It’s going pretty well so far. It feels good to be able to turn away from foods that are complete junk for my body, and to know that what is going in my body is healthy not only for me, but also for Lavender, who still nurses frequently. It’s also good to know that all of the foods that Lavender shares with me are healthy for her, too. (She still eats pretzels and Cheerios, though. I never realized just how many pretzels and Cheerios I eat during the day due to Miss Lavender coming up to me and placing one of her snacks in my mouth. Generous little pumpkin, she is.)
But there is a side effect to the Whole30 that I didn’t totally anticipate.
Last night, I had made plans with a friend to meet her for dinner, along with a few ladies I hadn’t yet met. I was excited about an evening with friends and adult conversation.
Then Mr. Mostafa sent me a text–he wouldn’t be able to pick me up from the dinner. He had received a last-minute text from a busy work colleague/superior, requesting a meeting that evening. After he shared the details, I understood that in the grand scheme of things, his meeting was much more important than my dinner. But that meant texting my friend and telling her that after about a week of assuming that the plan was a go, I couldn’t be there. Because I didn’t have a ride home.
The frustration bubbled over, and I cried. A lot. This problem would not have existed if women were permitted to drive in Saudi Arabia. Yes, there are taxis and car services (like Uber and Careem), but, call me crazy, I’m not keen on the idea of using those services because I can’t use a car seat for Lavender in them. And there is no reason why I shouldn’t be allowed to drive. I’ve actually had my driver’s license for two years longer than my husband has. I learned to drive at an earlier age than he did, too. My American driver’s license would qualify me to drive here…if only I were a dude.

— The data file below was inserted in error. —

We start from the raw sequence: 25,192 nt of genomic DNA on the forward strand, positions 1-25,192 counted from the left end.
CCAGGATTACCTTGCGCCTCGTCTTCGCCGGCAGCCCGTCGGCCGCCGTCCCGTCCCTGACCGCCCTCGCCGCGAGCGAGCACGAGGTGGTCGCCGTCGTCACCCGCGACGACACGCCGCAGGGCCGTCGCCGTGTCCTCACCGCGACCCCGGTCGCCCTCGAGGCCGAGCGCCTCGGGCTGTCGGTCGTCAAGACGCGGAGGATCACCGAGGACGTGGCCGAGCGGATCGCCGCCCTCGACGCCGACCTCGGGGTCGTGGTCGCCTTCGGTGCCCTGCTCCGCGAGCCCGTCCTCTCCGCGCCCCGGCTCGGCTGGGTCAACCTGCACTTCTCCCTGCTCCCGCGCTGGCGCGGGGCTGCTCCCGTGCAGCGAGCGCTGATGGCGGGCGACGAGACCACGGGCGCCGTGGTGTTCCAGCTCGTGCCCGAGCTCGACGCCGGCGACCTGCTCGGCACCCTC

Now, granted, in my view, this was a totally legit reason for me to be upset. There was no reason for me to miss the dinner. And I wouldn’t have missed it if I only I possessed testicles instead of ovaries. It’s infuriating.
That being said, at this point, it’s not an altogether unsurprising or unexpected occurrence. I’ve been here for almost three years–it’s not the first time I’ve missed a gathering due to transportation issues, and it won’t be the last, especially since we currently live with my in-laws, and thus we don’t have the space to employ our own driver right now. (I keep hoping that by the time we move into our own house, the law will have changed to allow me to drive and we won’t need a driver. A girl can dream.) It’s just a kind of normal. A particular kind of normal that doesn’t exist anywhere else in the world. And even though it was indeed frustrating, there was no immediate reason for me to get really, super angry about it; it wasn’t anyone’s fault. Except maybe King Abdullah.
But I didn’t care. I was mad. And I cried. And I let Mr. Mostafa know how angry I was.
When he got home, he went downstairs to his mom’s kitchen and busied himself. Then he texted me and said, “Come down. I made you dinner.”
Lavender and I went down. He had cooked me a steak and a baked potato. “Since you couldn’t go out to dinner,” he explained.
I sat down and ate.